Taking a Knee

If you’ve been hoping I could make sense of the passing scene, lo these many weeks, your long wait is over. At last, events have crystallized and I can now take on the most important issue confronti Read more..

My Slant on Matal v. Tam: Welcome to My T-Word X-Word G-Word O-Word Z-Word Co., Inc., or Death to the Happy-Talk Clause

It’s old news now, having happened about 30 hours ago as I write, but my long absence from the blog this spring shows that this first day of summer I’m moving at superluminal speed. I do so to bri Read more..

The Winter of Our Disconnect

My Trump Timeout has timed out. It’s high time to get on with things. A few of my more daring friends are way ahead of me, and one or two never tuned out. They’ve actually been reading the papers Read more..

The year of living offensively

Offensiveness won. Or lost. It’s really the same thing: it just depends on how you come at it. For more than a year, the press has treated Americans to a tsunami of stories about offensiveness. T Read more..

An Inoffensive Road Trip

Just returned from a 4,000-mile round trip to the Rockies. It took us by car from the east coast to Cleveland, Ann Arbor, Chicago, Omaha, Lincoln, Cheyenne, Boulder, Denver, and back via Colby (KS), K Read more..

Donald Trump, Olympian Offender

Offense of the Month: June 2016 He’s back — well, at least in my columns. He’s been daily on your other screens, I know, though we can pray that two or three years from now today’s junior hig Read more..

Scrub ’em clean

I’ve been away from the blog for a couple of weeks, writing the first draft of the proposal for the book Taking Offense. During that time, I’ve been musing about a problem that has loomed Read more..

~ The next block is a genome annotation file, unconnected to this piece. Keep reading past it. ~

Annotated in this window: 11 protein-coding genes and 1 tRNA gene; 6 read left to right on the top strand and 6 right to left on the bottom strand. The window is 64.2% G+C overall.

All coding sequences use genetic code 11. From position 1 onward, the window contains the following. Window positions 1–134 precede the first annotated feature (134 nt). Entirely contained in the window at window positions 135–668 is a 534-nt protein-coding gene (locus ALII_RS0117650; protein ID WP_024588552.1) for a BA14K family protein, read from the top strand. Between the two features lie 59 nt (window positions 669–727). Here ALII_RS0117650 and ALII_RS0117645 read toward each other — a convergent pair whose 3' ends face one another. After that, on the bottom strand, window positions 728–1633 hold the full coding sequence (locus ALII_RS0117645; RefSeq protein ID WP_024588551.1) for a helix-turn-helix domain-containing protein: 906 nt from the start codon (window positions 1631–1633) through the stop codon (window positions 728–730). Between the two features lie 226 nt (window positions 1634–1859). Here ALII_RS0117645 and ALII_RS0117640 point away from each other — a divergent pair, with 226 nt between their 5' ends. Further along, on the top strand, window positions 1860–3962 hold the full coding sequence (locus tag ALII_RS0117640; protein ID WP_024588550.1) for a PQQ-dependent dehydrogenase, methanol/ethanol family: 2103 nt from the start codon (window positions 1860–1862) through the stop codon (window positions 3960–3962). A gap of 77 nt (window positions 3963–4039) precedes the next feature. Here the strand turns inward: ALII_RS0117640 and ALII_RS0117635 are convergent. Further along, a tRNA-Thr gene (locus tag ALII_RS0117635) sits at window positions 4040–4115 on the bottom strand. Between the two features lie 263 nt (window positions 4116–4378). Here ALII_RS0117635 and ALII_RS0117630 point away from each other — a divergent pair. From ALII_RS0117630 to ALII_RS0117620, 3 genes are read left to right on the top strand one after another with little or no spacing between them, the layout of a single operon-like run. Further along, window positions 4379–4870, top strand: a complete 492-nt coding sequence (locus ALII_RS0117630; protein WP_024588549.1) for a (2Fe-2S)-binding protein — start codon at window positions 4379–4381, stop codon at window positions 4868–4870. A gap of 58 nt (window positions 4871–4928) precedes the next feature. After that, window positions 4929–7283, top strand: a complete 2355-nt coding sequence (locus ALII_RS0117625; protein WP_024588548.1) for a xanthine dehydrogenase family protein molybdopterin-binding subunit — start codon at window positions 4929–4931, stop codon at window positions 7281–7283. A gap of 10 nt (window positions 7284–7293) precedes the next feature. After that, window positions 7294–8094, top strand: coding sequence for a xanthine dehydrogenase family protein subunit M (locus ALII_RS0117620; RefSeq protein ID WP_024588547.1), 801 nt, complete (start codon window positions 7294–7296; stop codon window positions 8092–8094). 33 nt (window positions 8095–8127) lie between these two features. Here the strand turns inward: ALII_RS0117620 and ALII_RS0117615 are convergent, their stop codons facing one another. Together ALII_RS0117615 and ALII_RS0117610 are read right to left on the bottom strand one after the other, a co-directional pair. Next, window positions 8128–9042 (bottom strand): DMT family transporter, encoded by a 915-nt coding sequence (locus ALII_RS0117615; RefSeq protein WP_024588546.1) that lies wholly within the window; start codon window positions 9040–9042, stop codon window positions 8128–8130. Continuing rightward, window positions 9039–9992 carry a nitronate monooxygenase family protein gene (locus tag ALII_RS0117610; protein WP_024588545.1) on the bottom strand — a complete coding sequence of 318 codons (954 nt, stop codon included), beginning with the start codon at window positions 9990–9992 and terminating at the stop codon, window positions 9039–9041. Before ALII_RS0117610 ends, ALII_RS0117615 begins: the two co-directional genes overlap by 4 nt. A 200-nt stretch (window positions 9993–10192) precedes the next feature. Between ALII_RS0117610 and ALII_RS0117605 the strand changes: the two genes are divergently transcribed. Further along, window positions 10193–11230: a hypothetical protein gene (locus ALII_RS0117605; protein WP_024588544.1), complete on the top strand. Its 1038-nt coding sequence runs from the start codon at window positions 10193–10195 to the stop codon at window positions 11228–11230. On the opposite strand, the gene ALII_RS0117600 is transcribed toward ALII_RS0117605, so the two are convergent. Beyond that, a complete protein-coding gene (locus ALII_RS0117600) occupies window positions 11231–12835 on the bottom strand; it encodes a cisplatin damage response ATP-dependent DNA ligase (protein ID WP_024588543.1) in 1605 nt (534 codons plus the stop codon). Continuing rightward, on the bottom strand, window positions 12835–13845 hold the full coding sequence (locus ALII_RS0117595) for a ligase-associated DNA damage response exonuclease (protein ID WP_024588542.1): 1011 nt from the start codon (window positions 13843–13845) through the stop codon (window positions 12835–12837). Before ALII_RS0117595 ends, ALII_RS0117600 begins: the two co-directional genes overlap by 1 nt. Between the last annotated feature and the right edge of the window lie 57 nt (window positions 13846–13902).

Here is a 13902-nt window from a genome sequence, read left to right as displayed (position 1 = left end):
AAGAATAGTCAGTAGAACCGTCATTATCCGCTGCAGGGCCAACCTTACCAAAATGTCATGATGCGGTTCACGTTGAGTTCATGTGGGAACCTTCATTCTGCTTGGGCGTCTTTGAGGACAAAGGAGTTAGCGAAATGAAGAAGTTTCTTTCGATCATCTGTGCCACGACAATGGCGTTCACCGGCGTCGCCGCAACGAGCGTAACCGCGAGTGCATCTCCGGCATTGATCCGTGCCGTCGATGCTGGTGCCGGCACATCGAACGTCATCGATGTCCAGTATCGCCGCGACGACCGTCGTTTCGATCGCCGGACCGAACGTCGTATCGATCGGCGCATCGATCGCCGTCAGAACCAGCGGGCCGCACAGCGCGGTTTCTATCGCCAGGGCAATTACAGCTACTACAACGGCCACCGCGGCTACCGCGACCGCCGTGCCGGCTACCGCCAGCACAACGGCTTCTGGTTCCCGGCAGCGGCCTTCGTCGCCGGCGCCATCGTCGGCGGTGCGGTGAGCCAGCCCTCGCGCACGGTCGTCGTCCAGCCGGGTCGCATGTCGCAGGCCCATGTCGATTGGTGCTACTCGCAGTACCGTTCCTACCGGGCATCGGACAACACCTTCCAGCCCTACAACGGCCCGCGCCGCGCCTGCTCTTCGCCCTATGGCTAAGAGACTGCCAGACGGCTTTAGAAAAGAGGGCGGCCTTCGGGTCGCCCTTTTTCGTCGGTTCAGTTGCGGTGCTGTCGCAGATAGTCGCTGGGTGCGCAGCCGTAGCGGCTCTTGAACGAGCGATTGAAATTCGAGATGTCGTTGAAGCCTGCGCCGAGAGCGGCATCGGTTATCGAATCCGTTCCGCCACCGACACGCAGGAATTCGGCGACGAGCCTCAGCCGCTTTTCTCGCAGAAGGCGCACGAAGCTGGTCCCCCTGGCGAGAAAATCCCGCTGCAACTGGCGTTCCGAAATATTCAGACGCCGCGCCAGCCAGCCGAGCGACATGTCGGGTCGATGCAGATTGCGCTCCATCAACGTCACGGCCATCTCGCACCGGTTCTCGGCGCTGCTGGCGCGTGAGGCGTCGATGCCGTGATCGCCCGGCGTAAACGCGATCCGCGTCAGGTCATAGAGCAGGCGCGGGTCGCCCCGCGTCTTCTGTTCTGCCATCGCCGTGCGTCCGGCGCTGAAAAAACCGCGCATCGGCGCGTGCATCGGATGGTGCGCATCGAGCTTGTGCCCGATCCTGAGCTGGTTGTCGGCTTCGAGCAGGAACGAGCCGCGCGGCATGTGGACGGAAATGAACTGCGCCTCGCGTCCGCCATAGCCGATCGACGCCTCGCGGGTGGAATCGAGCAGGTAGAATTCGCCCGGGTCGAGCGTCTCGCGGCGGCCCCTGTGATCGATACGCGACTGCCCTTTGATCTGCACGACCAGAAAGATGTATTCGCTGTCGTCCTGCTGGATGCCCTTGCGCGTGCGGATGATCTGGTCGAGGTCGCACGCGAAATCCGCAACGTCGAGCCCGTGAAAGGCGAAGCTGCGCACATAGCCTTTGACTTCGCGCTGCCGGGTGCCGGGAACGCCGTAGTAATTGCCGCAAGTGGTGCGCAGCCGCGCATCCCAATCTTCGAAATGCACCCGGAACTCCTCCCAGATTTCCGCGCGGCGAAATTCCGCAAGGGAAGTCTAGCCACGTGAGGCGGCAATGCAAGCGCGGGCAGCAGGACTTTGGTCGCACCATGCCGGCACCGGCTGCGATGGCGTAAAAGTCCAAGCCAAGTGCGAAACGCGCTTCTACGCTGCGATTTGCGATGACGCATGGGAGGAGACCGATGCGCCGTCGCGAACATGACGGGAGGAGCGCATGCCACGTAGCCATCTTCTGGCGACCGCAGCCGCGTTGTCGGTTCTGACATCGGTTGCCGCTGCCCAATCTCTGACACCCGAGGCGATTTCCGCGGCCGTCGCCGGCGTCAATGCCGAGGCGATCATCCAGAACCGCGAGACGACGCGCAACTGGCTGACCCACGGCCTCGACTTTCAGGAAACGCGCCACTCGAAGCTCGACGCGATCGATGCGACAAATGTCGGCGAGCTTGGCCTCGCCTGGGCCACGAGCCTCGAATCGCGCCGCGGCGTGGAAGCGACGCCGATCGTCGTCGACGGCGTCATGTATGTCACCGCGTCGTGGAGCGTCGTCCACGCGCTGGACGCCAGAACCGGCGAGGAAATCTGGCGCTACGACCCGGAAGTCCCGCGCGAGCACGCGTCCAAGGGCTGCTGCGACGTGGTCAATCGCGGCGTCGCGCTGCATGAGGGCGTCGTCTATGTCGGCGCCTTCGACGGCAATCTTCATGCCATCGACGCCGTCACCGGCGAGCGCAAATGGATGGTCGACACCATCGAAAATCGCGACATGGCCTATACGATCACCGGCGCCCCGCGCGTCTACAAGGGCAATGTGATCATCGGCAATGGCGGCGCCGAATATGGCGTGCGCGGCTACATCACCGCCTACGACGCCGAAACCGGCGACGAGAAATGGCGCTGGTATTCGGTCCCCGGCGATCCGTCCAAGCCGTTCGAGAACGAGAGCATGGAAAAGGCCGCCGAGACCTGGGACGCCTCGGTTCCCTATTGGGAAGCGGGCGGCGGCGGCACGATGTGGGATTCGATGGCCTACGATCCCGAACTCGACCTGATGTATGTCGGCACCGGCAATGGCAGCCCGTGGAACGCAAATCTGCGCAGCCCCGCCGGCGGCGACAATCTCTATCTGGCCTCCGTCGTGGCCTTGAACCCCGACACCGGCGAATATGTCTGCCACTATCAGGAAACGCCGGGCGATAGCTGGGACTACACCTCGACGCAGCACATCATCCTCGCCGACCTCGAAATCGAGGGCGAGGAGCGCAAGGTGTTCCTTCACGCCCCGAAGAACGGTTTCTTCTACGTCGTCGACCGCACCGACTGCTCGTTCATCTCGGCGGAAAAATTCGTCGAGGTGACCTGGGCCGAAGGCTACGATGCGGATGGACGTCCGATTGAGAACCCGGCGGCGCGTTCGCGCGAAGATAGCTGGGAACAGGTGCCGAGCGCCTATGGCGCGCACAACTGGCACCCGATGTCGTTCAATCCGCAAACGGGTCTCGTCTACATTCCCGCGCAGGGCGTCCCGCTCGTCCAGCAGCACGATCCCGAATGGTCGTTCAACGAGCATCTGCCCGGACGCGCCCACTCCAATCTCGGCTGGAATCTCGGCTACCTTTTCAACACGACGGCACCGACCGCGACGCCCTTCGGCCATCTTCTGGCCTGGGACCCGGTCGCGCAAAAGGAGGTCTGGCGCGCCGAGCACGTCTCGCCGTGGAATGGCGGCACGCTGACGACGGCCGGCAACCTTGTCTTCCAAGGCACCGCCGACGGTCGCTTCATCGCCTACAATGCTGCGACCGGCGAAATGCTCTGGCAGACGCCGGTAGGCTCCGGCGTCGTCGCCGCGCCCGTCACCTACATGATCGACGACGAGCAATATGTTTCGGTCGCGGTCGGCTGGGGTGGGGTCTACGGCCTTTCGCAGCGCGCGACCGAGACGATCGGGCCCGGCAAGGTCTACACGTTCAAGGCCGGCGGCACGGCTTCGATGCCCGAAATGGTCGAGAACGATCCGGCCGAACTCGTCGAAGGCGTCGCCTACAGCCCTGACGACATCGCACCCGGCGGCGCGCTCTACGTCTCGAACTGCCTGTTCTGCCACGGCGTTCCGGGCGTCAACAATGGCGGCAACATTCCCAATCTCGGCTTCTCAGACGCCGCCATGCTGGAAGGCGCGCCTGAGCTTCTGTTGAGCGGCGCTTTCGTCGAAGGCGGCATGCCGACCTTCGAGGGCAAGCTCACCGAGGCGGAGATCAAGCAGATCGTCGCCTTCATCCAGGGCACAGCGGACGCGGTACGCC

Less Majesty, More Speech in Germany

Offense of the Month: May 2016 Have you heard the one about the president of Turkey, Recep Tayyip Erdogan? No, that’s not an insult; that’s his name. But just about anything else said of him can Read more..

AO in One Easy Lesson

I missed it at the time, so this is a retrospective reflection on a curious blunder last March, when Microsoft unleashed an AI bot to talk to millennials on the Web. (Now there’s a nine-wor Read more..

Meow

Offense of the Month: April 2016 Richard Emery, chairman of New York City’s Civilian Complaint Review Board, which oversees actions of the police department, stepped down (“resigned abruptly,” Read more..

Fine-Grained Offense Filters

If you strain at gnats you can usually find them or, searching even more closely, gnats’ gnats or smaller. All you need is a fine enough sieve. Same with fine-grained Offense Filters, which seem to Read more..

A New Bus Ride

A doll with measles?  Or a colostomy bag? I’m talking here about a whole a new bus ride. Aficionados of “critical offense studies” (henceforth, COS) will know the reference. In one of the ve Read more..

Harvard Law School Shears Its Shield

After months of study, a Harvard Law School committee recommended to Dean Martha Minow on March 3 that the School jettison a shield it has used for 80 years because it is based on the crest of a slave Read more..

Wanted: Zombies without a Past

Offense of the Month: March 2016 Whatever you do, don’t do it. At least if you’re a retailer that, let’s say, sells bathing suits, polo shirts, mittens, and whatnot. Lands’ End thought to Read more..

Polysemy, Now You Don’t